This mattered to me because in order to help people––to reduce stress, to improve mental health & well-being, to cultivate social and emotional skills like empathy & compassion––people need to actually practice the skills that lead to these outcomes. If you want to build physical fitness, you need to exercise; if you want to build mental & emotional skills, you need to “exercise” your mental & emotional skills with some form of regular practice. This has been a clear finding of social & emotional skills research over the past decade: no practice, no benefit.

Don’t get me wrong: for people who are already motivated to improve their well-being or practice mindfulness, these apps can work great. I’ve had friends and family members download some of the popular mental health apps and use them regularly. I’ve met teachers, nurses, and lawyers who say these apps help them to stay balanced in the midst of challenging jobs. But it’s important to also acknowledge the reality that for most people the dropout rate is extremely high, and it’s unlikely that consuming content alone on an app is likely to “stick” as a way to create positive change in your life.

As someone who has dedicated their career to making mental and emotional skills more widely available, I wondered: is there a better way? Is it still possible to use technology to create positive change at scale, without watering down the results?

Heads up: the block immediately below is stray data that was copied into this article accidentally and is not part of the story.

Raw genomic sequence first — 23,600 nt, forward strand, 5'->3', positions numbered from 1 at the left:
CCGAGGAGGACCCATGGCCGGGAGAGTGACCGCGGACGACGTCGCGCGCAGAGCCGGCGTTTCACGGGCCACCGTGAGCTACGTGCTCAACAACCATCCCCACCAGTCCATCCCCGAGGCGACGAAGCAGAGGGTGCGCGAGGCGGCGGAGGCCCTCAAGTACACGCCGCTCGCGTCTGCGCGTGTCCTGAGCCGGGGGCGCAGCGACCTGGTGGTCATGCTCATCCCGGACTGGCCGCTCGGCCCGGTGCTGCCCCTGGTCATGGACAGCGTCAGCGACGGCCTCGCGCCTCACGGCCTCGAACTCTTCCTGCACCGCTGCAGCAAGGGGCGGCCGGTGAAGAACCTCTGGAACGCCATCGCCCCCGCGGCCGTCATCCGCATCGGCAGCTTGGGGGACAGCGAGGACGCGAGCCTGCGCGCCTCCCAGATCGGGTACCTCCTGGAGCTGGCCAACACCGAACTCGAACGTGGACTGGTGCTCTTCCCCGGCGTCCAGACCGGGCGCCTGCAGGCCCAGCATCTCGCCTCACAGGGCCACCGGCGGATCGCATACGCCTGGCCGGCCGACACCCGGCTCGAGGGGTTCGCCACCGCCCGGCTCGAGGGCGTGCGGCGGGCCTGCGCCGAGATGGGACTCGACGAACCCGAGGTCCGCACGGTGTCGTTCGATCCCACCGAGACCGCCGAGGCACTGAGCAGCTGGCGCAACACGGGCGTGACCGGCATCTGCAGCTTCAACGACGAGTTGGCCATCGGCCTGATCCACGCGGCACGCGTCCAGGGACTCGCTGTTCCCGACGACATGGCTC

I pondered that question on and off for a few years.

Then, as fate would have it, one day an answer came.

A colleague texted me out of the blue about a new training approach she tried called the “Dyad,” a funny word that I knew from psychology lingo meant “two” or “a pair of people.” This training was being piloted by an organization called Humanize and was based on research from the Max Planck Society Social Neuroscience Lab in Germany, which had a stellar reputation for researching mental training practices like mindfulness, compassion, and emotional intelligence, so I was curious. The researchers there had come up with a clever design that used an app, but in a way I had never seen before: rather than ask people to do social and emotional skills practices alone, people did the practice together in a group of two, within in a virtual space guided by the app, and for just 15 min/day.